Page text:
Second, it is not clear that going back to the Senate for another term would be all that and a bag of chips. Consider this: Senator Baucus is chairman of a powerful committee that isn’t as powerful when the party leadership has shown a willingness to legislate outside and around it. That makes that chairmanship less powerful, less interesting, and less prestigious. Add the fact that many of the long-term members the Senator has served with have either left the chamber or have died. These were folks he had relationships with and that he could influence. He has far less influence as a centrist in an increasingly polarized body without those long-standing relationships. Consider the number of centrist politicians who have left the chamber recently: Kent Conrad, Byron Dorgan, Ben Nelson, Joe Lieberman, Dick Lugar, Olympia Snowe, Bob Byrd, and Tim Johnson to name only a few. I’m sure that if I sat down and did a rigorous analysis, I’d find that centrist Senators have been increasingly likely to step aside in recent years because of the constant difficulties they face in being pulled by each extreme in the two parties. Every vote that is taken because a potential campaign issue—something to not take lightly in an era of Citizens United where a person can raise millions of dollars and dump it into your race unexpectedly and at the drop of a hat. The ability to control the campaign narrative is rapidly disappearing in this environment. What’s the point of winning if you can’t ultimately govern in the manner you believe is best?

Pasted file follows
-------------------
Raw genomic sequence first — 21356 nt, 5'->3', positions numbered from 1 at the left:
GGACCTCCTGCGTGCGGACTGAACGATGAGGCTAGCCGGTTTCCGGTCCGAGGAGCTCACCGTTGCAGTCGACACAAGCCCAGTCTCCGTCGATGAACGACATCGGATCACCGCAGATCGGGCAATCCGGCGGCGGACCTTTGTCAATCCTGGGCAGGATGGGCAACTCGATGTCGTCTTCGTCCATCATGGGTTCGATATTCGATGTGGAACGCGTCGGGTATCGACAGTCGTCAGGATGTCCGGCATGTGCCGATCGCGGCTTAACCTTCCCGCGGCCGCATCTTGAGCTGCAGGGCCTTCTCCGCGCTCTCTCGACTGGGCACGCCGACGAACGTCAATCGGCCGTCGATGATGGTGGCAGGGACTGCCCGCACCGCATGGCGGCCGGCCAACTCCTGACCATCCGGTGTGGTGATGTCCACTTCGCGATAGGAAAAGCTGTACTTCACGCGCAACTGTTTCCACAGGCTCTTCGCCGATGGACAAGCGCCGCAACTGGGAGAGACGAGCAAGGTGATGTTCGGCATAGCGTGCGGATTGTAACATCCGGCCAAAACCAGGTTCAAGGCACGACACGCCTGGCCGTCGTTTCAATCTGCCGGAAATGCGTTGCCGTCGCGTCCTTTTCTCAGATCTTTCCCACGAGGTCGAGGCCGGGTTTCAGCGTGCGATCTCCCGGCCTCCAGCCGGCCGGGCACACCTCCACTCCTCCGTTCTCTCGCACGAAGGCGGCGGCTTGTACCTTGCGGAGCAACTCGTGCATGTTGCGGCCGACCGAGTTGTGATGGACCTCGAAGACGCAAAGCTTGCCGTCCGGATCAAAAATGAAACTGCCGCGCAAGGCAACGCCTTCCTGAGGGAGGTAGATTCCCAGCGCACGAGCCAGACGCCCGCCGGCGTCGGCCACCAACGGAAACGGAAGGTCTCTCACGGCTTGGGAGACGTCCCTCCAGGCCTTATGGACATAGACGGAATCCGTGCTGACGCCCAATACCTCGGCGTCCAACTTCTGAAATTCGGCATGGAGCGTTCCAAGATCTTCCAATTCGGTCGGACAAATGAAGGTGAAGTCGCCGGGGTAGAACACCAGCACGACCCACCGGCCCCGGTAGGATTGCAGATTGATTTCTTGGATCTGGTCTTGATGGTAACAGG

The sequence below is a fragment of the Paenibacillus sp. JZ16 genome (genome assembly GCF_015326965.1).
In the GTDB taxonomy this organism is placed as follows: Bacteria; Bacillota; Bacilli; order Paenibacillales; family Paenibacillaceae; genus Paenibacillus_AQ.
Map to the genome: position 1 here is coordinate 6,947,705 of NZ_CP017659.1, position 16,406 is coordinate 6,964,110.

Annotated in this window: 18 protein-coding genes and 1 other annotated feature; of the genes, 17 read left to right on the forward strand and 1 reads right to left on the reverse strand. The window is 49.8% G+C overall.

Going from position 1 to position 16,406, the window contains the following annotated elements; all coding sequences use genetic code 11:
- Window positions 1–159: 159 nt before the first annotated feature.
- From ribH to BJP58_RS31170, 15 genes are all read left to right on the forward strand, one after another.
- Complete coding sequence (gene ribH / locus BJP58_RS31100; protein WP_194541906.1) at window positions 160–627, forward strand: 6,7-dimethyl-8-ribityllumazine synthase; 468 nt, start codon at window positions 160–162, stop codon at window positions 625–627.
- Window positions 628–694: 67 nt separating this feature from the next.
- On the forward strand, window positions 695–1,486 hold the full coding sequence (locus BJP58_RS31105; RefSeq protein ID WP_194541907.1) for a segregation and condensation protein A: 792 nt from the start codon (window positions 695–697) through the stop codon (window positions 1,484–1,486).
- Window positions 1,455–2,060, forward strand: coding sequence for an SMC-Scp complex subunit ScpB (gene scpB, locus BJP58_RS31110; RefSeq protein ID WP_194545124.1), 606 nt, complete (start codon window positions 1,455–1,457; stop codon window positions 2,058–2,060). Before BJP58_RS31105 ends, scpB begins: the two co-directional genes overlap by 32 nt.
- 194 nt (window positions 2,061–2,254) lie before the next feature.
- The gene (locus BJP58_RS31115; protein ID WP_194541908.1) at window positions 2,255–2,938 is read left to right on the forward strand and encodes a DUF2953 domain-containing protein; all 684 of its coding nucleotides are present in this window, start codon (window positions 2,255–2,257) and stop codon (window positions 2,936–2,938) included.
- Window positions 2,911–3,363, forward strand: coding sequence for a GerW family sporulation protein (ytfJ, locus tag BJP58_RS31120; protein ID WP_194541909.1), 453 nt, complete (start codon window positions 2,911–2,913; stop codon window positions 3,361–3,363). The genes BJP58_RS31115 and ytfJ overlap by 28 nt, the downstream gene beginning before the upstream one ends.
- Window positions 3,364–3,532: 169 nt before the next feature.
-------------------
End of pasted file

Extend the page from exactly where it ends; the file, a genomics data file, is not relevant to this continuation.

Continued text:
Third and finally, the Senator made mention of his wish to come back to Montana and spend time with family. Anyone who lives in Montana and has made a life here knows that Montana gets into your soul and bones. People live here because of the land, the space, and the lifestyle. Travelling back and forth to Washington over forty years is hard enough, but to leave Montana? That’s almost impossible and heart-wrenching. As Governor Schweitzer said, can you blame him for wanting to come home? The Senator is newly re-married and is building a house in Bozeman. Given the shock waves throughout Montana and the surprise by which the announcement took his own staff, I believe the Senator when he says that the reason for announcing his retirement was largely personal and not because of any fear of losing. He wants to come home while he still can and enjoy the Last, Best Place unlike so many friends that died in the Senate, away from their homes.